Book Review: The Duke of Seduction by Darcy Burke
The Duke of Seduction is Book 10 of Darcy Burke’s Untouchables series, but don’t worry if you picked up this one first. You can read them in any order, even though previous characters do make occasional appearances. Each story stands perfectly well alone.
The Duke in this one is actually a Marquess to be precise, but he has an alter ego - one who pens poems dedicated to young ladies in a popular newspaper. The young ladies he praises are usually the unnoticed gems, sometimes actively wallflowers, and his notice propels them to sudden fame among the Ton. Thus far, three have made successful matches.
Now, he’s unexpectedly turned his sights on Lady Lavinia Gillingham, who couldn’t be more furious about it. More interested in geology than flirting, the last thing she wants is a bunch of useless dandies dancing attention on her. The only kind of husband she might be interested in is one who shares her scientific bent, or at the very least will permit her freedom to pursue her own interests.
Beck, Marquess of Northam, meant well. After accidentally offending Lavinia, he just wants to see her happy, but on realizing he’s actually complicated her life he has to try and help. The more time he spends with this intelligent young lady, however, the more he realizes he’s falling head over heels!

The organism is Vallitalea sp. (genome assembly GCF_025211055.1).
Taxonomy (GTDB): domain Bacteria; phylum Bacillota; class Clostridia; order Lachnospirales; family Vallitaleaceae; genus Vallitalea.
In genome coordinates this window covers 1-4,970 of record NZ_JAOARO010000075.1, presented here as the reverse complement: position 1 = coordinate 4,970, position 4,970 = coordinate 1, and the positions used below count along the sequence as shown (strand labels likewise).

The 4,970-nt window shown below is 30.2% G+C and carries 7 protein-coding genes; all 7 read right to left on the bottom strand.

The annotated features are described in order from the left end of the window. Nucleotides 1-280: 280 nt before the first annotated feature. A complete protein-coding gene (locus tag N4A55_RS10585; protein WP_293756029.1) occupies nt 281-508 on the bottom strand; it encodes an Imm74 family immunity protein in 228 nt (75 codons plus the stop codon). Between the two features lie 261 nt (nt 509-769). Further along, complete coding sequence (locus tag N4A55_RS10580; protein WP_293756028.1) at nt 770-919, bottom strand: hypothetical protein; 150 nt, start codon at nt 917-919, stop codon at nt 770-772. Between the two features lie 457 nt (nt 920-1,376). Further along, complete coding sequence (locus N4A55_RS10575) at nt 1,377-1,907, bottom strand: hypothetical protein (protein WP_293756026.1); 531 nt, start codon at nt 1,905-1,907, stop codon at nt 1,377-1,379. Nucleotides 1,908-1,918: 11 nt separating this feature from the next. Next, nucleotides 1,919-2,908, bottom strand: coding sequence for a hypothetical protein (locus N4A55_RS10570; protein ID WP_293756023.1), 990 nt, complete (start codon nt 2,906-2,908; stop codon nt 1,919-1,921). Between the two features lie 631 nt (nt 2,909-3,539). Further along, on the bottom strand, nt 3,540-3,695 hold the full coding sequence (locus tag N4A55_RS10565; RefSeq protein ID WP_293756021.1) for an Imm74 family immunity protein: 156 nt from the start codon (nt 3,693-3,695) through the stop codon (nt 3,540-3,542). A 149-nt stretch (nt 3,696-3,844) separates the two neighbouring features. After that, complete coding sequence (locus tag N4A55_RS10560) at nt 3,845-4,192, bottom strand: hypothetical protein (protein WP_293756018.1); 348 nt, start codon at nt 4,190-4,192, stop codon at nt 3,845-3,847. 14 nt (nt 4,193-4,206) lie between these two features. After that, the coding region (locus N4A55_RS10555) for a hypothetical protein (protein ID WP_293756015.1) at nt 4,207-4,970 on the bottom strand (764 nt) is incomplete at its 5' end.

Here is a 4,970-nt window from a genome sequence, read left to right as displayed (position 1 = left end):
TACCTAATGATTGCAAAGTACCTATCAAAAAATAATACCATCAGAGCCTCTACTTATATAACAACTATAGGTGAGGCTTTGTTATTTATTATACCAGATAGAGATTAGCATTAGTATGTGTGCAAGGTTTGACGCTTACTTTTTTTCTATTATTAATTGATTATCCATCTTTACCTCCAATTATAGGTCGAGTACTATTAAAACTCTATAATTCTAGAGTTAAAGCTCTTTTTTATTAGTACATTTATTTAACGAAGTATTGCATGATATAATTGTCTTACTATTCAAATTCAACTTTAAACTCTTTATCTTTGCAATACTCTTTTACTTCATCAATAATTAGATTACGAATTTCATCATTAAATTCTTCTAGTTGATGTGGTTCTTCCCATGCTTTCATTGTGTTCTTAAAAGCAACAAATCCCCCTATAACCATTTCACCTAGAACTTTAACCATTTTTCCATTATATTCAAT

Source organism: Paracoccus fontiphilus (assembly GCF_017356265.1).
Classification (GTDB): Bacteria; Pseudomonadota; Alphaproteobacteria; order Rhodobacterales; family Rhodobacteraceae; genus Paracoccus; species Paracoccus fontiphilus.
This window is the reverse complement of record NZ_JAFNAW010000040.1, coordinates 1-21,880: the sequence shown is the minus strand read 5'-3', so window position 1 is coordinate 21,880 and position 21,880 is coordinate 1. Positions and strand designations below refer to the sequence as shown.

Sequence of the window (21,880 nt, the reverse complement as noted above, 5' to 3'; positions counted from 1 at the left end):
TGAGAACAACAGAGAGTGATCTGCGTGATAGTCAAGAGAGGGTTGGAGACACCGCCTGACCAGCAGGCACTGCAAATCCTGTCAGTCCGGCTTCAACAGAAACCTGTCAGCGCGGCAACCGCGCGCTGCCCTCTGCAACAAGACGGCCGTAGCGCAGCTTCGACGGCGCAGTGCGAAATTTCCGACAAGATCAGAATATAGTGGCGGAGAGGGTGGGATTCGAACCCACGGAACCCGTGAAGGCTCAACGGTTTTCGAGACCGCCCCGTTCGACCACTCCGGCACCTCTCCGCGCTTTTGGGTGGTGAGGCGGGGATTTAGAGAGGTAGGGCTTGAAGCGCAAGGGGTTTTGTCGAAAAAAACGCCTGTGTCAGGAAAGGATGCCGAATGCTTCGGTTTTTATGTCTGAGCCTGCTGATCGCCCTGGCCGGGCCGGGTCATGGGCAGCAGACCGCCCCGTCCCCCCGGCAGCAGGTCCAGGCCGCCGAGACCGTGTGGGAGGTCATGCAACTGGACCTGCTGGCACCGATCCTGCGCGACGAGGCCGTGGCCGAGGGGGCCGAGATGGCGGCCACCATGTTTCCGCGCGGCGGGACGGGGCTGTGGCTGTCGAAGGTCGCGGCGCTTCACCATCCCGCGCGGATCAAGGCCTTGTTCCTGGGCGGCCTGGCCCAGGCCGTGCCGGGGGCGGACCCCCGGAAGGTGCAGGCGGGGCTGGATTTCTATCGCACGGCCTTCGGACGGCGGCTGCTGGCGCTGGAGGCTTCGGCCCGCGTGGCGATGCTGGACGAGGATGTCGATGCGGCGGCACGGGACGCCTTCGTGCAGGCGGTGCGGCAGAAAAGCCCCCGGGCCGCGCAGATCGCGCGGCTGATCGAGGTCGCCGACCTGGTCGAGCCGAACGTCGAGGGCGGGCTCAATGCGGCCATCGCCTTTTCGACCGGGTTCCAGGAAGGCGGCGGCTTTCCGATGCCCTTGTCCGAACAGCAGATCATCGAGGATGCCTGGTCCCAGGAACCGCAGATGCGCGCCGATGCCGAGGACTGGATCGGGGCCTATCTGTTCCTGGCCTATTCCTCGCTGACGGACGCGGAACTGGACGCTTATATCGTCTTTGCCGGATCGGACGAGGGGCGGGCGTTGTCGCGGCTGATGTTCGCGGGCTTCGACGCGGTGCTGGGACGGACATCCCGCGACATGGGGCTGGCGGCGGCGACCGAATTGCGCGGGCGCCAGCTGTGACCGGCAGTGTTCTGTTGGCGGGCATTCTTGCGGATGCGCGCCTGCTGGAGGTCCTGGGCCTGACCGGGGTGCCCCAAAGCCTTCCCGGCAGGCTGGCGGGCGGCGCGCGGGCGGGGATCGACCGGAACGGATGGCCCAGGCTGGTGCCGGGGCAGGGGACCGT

I adored Beck so much! A musician and a poet, he hides his sensitive side from everyone, but felt safe enough around Lavinia to let her see his hidden depths, and she can’t really help falling for the rake with the heart of an artist. I thought they made a lovely couple; his respect and admiration for her practically shone out of the book.
This is the third I’ve read in this series, after Duke of Ice and Duke of Lies, and it’s the third I’m going to give five stars to. Darcy Burke doesn’t seem to be able to write a bad book. If you love historical romance and you’re not already reading her, do yourself a favour and add her to your TBR shelf.
Disclaimer: I received a copy of this book for review through NetGallley.